Individual Education Plans

What is an IEP?

  • An IEP is an individual education plan, which as a process is an ongoing document for student that describes inclusive supports and services to be provided.

What is it For?

  • To formalize planning decisions
  • To provide evidence of individualized planning
  • To track and report on student’s progress
  • To promote a means for student and parent involvement

Who is it For?

  • A student with a Ministry designation
  • A non-designated student receiving Resource Teacher support for more than 25 hours in a school year

Who Develops It?

  • A school case manager is appointed to coordinate the development, documentation, and implementation of the IEP
  • School staff, district or staff from community agencies may be involved
  • Parents, and where appropriate, the student is offered the opportunity to be consulted about the preparation of the IEP

When is it Developed?

  • As soon as practical after the student has been identified
  • To be reviewed at least once a year

What Does it Contain?

  • Essential information about the student’s strengths, needs, and learning focus
  • Present level of performance
  • Goals and objectives for instructional and/or behavioural plans
  • Support services to be provided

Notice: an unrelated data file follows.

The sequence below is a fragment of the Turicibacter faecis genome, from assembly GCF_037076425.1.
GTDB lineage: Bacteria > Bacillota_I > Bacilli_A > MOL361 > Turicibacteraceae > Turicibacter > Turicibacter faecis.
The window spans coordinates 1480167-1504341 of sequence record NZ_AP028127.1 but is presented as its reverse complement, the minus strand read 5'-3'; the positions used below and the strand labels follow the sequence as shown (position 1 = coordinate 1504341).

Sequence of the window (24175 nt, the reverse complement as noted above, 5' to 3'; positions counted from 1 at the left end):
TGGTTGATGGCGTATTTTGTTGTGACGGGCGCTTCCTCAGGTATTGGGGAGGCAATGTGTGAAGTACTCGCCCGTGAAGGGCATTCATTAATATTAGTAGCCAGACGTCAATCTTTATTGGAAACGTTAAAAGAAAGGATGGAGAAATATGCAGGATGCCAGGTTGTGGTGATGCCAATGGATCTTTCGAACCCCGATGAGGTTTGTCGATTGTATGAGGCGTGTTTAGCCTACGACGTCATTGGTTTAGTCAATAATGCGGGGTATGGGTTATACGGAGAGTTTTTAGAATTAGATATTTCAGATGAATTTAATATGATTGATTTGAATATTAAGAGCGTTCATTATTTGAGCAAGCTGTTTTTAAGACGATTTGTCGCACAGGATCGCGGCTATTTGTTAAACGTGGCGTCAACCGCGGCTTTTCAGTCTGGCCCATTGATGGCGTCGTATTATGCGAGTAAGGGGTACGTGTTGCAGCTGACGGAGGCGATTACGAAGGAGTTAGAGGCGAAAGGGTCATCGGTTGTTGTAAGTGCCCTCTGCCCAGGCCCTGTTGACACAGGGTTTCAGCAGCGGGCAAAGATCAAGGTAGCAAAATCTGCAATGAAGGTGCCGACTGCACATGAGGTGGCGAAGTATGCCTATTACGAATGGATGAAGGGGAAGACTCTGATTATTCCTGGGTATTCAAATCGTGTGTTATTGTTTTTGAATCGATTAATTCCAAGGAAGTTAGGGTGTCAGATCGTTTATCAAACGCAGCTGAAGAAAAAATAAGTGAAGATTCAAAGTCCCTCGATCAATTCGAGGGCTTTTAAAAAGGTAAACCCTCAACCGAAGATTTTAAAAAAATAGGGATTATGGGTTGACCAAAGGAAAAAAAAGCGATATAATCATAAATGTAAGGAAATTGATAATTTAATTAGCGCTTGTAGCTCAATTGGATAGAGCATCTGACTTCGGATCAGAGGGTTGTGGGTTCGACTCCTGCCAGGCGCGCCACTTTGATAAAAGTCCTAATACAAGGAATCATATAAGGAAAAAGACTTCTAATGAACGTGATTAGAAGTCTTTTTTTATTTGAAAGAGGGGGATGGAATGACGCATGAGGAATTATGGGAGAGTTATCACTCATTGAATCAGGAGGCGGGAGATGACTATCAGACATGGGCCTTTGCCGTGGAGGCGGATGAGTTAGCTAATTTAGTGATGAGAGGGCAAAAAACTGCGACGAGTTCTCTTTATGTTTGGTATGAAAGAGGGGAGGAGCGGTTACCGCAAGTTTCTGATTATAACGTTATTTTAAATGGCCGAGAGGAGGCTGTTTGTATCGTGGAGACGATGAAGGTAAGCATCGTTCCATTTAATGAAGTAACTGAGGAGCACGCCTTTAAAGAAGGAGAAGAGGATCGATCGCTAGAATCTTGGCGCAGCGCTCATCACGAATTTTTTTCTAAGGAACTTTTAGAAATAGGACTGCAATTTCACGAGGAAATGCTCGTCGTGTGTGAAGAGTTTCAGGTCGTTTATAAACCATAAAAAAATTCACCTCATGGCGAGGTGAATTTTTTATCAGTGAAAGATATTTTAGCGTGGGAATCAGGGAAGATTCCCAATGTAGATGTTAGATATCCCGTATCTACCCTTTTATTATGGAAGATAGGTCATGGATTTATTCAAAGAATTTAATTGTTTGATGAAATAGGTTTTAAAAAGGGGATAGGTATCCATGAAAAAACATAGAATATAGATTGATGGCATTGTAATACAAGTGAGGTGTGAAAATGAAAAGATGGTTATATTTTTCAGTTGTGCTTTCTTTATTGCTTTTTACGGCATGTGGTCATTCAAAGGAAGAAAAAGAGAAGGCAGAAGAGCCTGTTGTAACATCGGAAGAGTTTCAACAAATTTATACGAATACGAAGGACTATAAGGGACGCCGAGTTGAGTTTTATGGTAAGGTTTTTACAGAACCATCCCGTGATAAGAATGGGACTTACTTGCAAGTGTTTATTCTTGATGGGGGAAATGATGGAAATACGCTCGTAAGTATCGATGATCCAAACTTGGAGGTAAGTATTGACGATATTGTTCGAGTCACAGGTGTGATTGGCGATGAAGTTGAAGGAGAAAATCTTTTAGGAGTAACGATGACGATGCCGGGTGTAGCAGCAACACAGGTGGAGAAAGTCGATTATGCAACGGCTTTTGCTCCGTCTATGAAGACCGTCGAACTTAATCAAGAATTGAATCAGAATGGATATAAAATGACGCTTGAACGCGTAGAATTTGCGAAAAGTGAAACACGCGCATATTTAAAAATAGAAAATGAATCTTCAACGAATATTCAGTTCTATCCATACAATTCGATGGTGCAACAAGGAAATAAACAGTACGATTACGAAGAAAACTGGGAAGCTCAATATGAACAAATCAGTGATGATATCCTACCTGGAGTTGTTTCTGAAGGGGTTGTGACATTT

• Adaptation, modifications and strategies
  • Description of the place and the names of the personnel who will be part of the program
  • The period of time and process for review of the IEP

When you come to the Individual Education Plan (IEP) meeting, you may wish to come prepared by asking yourself the following questions:

  • What are my child’s strengths at school?
  • Can I identify anything that has contributed to these strengths? 
  • What are my child’s needs at school? 
  • What are my child’s strengths at home and in the community? 
  • Is there anything that has contributed to these strengths? 
  • What are my child’s needs at home and in the community? 
  • What are my short term educational objectives for my child? 
  • What are my longer term educational goals for my child? 
  • Have I noticed any changes in behaviour in my child? If so, have I noticed any patterns or reasons for the behaviour?
  • What are strategies that I am using at home that have been successful? 
  • What tools/strategies/services will help my child learn?

Questions you may have for the Individual Education Plan (IEP) meeting, especially if your child is new to school or newly identified as special needs may include:  

  • What does a typical day look like for my child? 
  • The diagnosis is recent and I am trying to understand that my child has special needs. What does my child’s diverse learning needs mean to his/her education?  
  • What is the role of the Education Assistant or other school and/or district staff working with my child? 
  • What does an inclusive support look like for my child? 
  • Is this something that I can use at home?  What are the next steps and how does the school and parent work together?